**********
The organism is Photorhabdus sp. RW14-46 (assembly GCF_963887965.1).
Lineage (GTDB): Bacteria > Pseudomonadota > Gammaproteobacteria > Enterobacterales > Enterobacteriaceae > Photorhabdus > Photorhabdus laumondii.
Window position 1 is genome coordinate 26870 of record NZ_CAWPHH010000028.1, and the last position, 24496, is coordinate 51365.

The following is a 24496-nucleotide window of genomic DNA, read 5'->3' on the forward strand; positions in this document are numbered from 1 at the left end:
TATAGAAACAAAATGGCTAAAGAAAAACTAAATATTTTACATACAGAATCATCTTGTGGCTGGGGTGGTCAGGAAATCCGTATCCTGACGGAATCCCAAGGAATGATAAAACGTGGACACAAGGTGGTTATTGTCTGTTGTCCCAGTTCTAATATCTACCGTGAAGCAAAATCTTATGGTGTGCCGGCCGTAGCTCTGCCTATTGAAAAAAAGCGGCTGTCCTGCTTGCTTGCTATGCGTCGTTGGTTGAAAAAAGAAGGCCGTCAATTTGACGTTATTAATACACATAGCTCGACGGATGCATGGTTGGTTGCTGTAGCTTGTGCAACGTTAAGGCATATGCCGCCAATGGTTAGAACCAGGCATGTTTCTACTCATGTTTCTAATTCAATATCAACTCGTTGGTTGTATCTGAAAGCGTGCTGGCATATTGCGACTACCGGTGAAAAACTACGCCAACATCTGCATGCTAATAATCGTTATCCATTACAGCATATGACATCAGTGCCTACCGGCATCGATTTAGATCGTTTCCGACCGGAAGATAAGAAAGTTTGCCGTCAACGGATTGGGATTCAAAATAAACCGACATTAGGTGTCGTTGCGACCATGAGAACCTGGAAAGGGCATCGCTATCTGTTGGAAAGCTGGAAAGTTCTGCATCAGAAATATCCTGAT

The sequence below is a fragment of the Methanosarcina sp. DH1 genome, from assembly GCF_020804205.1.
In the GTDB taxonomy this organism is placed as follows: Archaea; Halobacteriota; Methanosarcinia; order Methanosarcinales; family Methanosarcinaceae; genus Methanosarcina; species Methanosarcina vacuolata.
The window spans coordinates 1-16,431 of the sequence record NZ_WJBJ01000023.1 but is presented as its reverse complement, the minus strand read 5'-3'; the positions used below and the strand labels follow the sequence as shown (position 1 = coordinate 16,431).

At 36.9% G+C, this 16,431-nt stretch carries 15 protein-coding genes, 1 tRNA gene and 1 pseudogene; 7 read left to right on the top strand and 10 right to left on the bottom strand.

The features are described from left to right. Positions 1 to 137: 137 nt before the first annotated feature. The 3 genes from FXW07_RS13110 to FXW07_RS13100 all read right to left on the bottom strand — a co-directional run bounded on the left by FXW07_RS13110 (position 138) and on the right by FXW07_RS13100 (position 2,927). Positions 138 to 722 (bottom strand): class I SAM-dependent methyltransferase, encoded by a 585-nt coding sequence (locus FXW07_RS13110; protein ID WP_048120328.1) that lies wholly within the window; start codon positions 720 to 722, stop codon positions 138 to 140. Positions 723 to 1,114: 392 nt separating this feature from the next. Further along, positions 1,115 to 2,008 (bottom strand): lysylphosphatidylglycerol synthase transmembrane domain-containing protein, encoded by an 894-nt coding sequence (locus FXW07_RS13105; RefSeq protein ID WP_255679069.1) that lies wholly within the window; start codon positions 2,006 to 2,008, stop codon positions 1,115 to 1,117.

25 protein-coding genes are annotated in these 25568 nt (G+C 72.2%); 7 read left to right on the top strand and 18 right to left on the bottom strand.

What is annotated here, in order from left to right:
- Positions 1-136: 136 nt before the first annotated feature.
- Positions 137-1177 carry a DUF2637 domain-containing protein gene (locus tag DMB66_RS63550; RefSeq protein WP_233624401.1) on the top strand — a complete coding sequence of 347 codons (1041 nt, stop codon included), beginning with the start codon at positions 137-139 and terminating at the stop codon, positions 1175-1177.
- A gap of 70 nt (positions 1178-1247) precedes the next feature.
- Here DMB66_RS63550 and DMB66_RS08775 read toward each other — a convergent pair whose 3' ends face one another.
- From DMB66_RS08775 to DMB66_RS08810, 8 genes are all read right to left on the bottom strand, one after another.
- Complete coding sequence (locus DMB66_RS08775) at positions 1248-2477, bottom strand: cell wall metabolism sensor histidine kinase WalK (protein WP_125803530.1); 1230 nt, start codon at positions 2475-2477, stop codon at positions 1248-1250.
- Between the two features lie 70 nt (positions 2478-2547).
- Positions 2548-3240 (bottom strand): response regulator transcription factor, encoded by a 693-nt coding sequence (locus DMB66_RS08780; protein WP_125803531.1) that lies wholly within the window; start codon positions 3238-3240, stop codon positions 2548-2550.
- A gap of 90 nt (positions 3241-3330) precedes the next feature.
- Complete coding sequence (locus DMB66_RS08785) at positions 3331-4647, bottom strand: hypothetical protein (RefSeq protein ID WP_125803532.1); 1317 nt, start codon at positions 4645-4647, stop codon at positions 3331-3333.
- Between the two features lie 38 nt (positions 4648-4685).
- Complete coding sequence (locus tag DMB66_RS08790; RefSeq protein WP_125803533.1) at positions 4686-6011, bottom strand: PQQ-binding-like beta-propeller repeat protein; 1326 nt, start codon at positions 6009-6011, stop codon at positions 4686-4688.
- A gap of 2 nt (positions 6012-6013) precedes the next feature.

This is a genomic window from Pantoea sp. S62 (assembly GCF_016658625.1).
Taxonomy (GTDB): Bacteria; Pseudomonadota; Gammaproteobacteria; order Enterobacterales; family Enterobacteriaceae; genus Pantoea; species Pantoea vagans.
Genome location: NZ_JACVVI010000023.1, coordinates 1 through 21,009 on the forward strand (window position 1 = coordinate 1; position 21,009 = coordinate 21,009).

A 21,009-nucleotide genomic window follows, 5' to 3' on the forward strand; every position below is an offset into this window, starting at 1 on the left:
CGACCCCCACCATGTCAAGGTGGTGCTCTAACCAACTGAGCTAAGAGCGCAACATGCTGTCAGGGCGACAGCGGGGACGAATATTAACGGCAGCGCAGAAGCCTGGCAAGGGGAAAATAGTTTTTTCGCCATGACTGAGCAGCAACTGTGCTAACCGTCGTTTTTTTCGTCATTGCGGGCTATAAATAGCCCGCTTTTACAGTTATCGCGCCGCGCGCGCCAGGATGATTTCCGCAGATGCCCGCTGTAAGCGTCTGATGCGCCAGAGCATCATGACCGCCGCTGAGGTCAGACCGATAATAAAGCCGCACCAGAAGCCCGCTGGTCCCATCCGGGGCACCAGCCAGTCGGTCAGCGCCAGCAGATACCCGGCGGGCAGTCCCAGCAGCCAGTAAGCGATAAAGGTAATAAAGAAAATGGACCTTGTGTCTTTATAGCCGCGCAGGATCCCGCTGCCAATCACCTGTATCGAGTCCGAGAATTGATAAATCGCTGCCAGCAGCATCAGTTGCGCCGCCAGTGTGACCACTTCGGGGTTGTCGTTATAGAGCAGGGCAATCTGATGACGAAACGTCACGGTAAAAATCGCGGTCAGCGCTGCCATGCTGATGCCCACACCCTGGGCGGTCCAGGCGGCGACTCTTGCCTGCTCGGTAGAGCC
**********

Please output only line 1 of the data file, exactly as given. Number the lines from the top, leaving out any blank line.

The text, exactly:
The organism is Photorhabdus sp. RW14-46 (assembly GCF_963887965.1).